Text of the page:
Niqash met Ibrahim Hassan Bajalan to discuss these issues.
Niqash: Could you please explain the reasons behind your request for the election postponement?
Bajalan: We demanded the postponement of elections for four months because we want these elections to succeed and we want to guarantee their integrity. On the one hand, the security and humanitarian situation is unstable and is not adequate for holding elections. On the other hand, the government has not yet fulfilled any of its promises with regards to solving the refugee crisis, compensating them and allocating government jobs for their sons. This is why we have demanded the postponement of elections, as has occurred in Kirkuk province, until a solution is reached. There are 26,000 displaced Shiite families from Diyala. Only 1,000 families have been able to return to their regions and most of these families did not receive the compensation allocated to them by the government. There are 8,000-10,000 homes which belong to these families that have been destroyed and their owners are suffering a tragic economic situation. This means that a large segment will be deprived of their election right. We believe that elections should not be held without the participation of all Diyala’s components and entities; they should not be limited to one sect.
Niqash: Do you mean the Sunni parties?
Niqash: Do you have enough time to postpone the election at this late stage?
Bajalan: We informed the Independent High Electoral Commission [IHEC] office in Baghdad that it is impossible to hold provincial elections and we are still waiting for a reply.
Niqash: Do you expect a postponement?
Bajalan: The IHEC should take our demands seriously. Security threats are the main factor behind the failure of elections. How can voters cast their votes while the Bashaer al-Khair operation is ongoing, especially knowing that only a few Shiites in Diyala will be able to participate compared to the large number of voters in support of Sunnis and Baathists?
Niqash: What if your demands are not answered?
Bajalan: The elections will not then be legitimate because the result will be known in advance.
Niqash: Do you fear that polling stations will be targeted by armed groups if elections are held in Diyala?
Bajalan: Diyala is al-Qaeda’s main stronghold. We believe that the success of the law enforcement plan in Baghdad cannot be achieved if al-Qaeda is not defeated in Diyala. We also believe that armed groups will be able to regain their power if our demands for launching wide-scale security operations in areas controlled by these groups are not met. Fears of attacks on polling centers are one of the reasons behind our call for postponing elections. On the security level, Diyala is currently not prepared to hold elections.
Niqash: During the previous elections some Shiite parties accused the Mujahidee Khalq of supporting candidates opposing the new political system. Do you expect that the Diyala-based Iranian organization will play a similar role in the forthcoming election?
Bajalan: I don’t think so because the organization currently doesn’t have any influence.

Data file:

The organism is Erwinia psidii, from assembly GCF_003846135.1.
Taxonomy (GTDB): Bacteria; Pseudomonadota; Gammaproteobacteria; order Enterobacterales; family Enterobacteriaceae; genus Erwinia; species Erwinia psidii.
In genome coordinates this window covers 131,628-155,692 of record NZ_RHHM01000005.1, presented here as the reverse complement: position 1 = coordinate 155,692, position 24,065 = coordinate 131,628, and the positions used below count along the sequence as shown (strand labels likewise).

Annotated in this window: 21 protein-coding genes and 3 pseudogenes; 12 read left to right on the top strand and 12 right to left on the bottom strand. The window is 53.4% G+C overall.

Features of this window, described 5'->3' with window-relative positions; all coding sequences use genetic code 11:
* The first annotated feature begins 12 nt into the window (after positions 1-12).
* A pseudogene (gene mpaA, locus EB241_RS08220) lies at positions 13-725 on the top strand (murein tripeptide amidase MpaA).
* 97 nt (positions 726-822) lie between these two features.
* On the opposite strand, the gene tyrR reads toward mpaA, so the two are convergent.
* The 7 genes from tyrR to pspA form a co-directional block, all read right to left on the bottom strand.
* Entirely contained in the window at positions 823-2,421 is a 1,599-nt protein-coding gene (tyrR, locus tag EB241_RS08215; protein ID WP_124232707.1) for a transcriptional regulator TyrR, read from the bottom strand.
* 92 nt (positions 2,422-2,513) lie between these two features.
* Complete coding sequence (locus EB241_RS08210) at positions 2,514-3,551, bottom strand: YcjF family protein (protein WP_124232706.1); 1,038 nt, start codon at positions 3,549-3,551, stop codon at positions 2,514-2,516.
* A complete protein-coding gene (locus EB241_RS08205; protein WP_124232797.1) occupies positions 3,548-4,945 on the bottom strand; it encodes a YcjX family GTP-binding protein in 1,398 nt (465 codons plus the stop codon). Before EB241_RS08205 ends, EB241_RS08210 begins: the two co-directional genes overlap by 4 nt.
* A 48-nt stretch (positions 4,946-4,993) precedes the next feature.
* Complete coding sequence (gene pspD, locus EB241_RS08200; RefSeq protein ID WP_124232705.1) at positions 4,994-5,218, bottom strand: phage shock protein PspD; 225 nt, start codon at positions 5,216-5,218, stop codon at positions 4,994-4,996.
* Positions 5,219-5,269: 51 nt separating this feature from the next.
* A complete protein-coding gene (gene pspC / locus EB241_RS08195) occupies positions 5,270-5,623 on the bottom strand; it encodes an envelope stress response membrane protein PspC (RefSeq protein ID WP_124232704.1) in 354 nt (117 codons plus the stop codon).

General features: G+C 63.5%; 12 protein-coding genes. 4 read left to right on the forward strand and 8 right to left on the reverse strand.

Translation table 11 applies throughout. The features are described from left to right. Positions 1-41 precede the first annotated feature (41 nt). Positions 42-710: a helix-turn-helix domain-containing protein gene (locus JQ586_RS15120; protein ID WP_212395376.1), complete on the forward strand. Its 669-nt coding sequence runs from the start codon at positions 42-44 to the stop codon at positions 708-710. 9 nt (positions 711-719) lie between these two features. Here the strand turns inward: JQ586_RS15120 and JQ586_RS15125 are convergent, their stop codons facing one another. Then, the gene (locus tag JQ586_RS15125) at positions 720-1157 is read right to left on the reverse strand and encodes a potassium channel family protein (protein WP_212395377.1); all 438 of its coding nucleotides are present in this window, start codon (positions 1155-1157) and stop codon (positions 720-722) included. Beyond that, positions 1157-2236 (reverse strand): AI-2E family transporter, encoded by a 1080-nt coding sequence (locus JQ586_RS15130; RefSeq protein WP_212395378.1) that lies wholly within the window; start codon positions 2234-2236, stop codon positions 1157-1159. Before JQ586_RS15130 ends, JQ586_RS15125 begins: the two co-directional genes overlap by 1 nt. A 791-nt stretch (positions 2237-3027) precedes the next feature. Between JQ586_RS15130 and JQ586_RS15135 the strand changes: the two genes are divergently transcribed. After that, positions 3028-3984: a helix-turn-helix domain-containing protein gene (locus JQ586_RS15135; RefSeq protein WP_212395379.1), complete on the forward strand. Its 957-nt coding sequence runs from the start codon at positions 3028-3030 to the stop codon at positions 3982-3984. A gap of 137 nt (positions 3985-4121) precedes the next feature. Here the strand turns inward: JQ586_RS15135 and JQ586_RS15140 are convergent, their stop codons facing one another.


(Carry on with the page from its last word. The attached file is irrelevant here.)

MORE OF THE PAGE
Niqash: What are the reasons behind the recent arrests of district officials? Is there any relation between these arrests and the election?
Bajalan: Regrettably, security forces and U.S. troops are carrying out arrest campaigns against officials and managers of districts opposed to terrorism, without consulting the council or asking its opinion. They arrest them without any consideration of the fact that they are elected representative. Unfortunately, arrests are carried out on malicious charges; they arrest the person, investigate him and then release him because there is not enough evidence against him. I don’t think that these arrests have anything to do with elections. They are carried out according to a well-studied intelligence methodology; someone falsely accuses an official and security forces arrest him after raiding his house, destroying its furniture and confiscating his official papers. These acts remind us of Saddam’s policies.
Niqash: There are accusations that Kurdish parties are turning the disputed Khanaqin district into a purely Kurdish district by deporting Arabs. Is this true?
Bajalan: I think that there is some exaggeration with regards to the deportation of Arabs in Khanaqin; the aim is to incite ethnic sensitivities. Kurds represent 90% of the district’s population and they do not need to turn the district into a purely Kurdish one. There are thousands of Kurdish victims of Saddam’s displacement policy since 1974 who have returned to their regions, homes and regained their property. Accordingly, some Arab families from al-Dulaim and al-Sameraeyeen tribes returned to the areas they originally came from. Arab families who were originally from the district are still living there and are enjoying their full rights.
I would like to mention the agreements concluded by the Iraqi parties in more than one summit held by the Iraqi opposition in London and Salahuddin, confirming that Khanaqin is a part of Iraqi Kurdistan, as well as negotiations between the former government and Kurdish parties in 1991 confirming the Kurdish nature of Khanaqin. At that time, Kurdish parties refused to accept Saddam’s offer giving half of Khanaqin district to the Kurds and the other half to the government.